Browse Prior Art Database

Dynamic Definition of Portal Pages Based on End-User Interactions

IP.com Disclosure Number: IPCOM000022357D
Original Publication Date: 2004-Mar-10
Included in the Prior Art Database: 2004-Mar-10
Document File: 2 page(s) / 39K

Publishing Venue

IBM

Abstract

This article proposes the notion of defining Portal artifacts such as Pages as a side effect of users performing a series of actions relevant to their work requirements. The proposal builds on prior inventions in the area of user driven integration of applications and dynamic assembly of pages.

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Dynamic Definition of Portal Pages Based on End -User Interactions

Portal pages are currently defined using specialized page composition tools. Portal end-users do not typically possess the skills to use such tools. They only have an understanding of the work they need to accomplish. We propose a means by which an end-user's knowledge of work requirements is automatically translated into a page composition appropriate for performing the work.

Our inventions relies on two prior inventions:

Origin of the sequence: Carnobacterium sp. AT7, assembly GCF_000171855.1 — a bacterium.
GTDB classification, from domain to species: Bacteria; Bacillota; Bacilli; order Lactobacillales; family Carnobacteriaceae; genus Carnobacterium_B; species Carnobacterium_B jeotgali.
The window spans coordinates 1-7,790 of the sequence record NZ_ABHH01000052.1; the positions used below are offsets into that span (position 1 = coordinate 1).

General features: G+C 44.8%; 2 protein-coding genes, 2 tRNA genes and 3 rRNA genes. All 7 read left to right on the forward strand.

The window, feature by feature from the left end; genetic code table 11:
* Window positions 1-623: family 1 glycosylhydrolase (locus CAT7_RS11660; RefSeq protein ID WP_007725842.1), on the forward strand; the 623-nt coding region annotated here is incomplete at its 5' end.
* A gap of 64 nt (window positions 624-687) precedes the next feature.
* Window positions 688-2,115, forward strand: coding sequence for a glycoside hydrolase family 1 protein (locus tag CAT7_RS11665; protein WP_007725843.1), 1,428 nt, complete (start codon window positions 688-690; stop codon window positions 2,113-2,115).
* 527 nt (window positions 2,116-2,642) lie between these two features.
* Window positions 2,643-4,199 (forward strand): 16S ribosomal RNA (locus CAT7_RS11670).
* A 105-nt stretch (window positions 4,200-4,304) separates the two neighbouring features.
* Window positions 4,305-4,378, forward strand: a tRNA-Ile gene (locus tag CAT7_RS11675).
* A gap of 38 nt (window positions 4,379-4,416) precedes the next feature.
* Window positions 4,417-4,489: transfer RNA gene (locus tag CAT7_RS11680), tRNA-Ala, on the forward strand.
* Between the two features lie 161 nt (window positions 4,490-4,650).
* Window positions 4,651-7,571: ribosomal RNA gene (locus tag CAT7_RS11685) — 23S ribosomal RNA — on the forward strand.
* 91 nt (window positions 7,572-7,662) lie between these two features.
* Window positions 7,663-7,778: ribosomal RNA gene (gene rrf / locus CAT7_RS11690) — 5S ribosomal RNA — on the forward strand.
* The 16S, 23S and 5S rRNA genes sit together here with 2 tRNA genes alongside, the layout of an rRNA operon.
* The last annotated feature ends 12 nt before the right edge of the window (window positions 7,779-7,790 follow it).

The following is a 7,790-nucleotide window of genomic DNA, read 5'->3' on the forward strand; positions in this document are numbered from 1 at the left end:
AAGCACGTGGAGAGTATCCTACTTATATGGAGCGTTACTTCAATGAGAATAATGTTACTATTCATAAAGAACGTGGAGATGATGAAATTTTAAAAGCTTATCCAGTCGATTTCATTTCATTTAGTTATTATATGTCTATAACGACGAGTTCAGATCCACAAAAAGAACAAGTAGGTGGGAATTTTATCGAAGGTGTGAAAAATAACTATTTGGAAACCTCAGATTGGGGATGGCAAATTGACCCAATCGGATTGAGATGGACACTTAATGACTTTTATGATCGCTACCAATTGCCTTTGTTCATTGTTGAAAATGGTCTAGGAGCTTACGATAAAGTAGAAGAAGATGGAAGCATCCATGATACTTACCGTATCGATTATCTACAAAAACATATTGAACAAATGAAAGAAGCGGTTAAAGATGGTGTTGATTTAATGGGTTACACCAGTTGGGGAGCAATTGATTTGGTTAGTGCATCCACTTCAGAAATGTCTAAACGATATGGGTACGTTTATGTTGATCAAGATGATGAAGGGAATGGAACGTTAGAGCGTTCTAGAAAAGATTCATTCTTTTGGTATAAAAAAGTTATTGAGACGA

- Dynamic assembly - which proposes techniques by which Portal pages can be composed at runtime based on programmed logic. - User driven integration of applications - which proposes techniques by which Portal end-users can invoke specific functions on applications and pass in appropriate context from other applications and/or content as well as obtain specific sets of content based on context obtained from other applications and/or content.

Our invention proposes to combine both of these techniques to allow end-users to perform page composition without being explicitly aware that they are doing so. End-users simply invoke functions on applications and/or obtain content and the relevant applications and content are dynamically composed to create a Portal page.

One possible sequence of steps by which our invention can work are as follows:

    - When a Portal is created, certain pages are designated specially for end-users to fill in. Expert users create these special pages and associate with them certain "starter" actions that they deem relevant. These "starter" actions are associated with appropriate applications and content.

    - When an end-user visits one of these special pages, they are able to click anywhere within the page and be presented with the set of "starter" actions. - Based on the end-user's selection of a specific "starter" action, its associated set of applications and con...